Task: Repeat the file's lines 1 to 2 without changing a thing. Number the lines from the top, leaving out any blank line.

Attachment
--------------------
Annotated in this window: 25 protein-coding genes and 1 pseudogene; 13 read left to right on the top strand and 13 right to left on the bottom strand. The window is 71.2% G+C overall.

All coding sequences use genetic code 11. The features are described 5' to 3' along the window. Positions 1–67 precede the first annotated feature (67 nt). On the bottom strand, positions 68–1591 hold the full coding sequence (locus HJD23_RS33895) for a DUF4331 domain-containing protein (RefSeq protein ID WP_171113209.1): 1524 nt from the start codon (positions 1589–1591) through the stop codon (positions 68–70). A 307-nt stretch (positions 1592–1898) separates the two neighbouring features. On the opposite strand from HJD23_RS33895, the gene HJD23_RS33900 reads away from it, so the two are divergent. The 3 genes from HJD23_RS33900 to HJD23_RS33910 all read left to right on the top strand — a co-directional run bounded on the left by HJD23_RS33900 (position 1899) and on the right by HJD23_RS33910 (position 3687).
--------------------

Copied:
Annotated in this window: 25 protein-coding genes and 1 pseudogene; 13 read left to right on the top strand and 13 right to left on the bottom strand. The window is 71.2% G+C overall.

All coding sequences use genetic code 11. The features are described 5' to 3' along the window. Positions 1–67 precede the first annotated feature (67 nt). On the bottom strand, positions 68–1591 hold the full coding sequence (locus HJD23_RS33895) for a DUF4331 domain-containing protein (RefSeq protein ID WP_171113209.1): 1524 nt from the start codon (positions 1589–1591) through the stop codon (positions 68–70). A 307-nt stretch (positions 1592–1898) separates the two neighbouring features. On the opposite strand from HJD23_RS33895, the gene HJD23_RS33900 reads away from it, so the two are divergent. The 3 genes from HJD23_RS33900 to HJD23_RS33910 all read left to right on the top strand — a co-directional run bounded on the left by HJD23_RS33900 (position 1899) and on the right by HJD23_RS33910 (position 3687).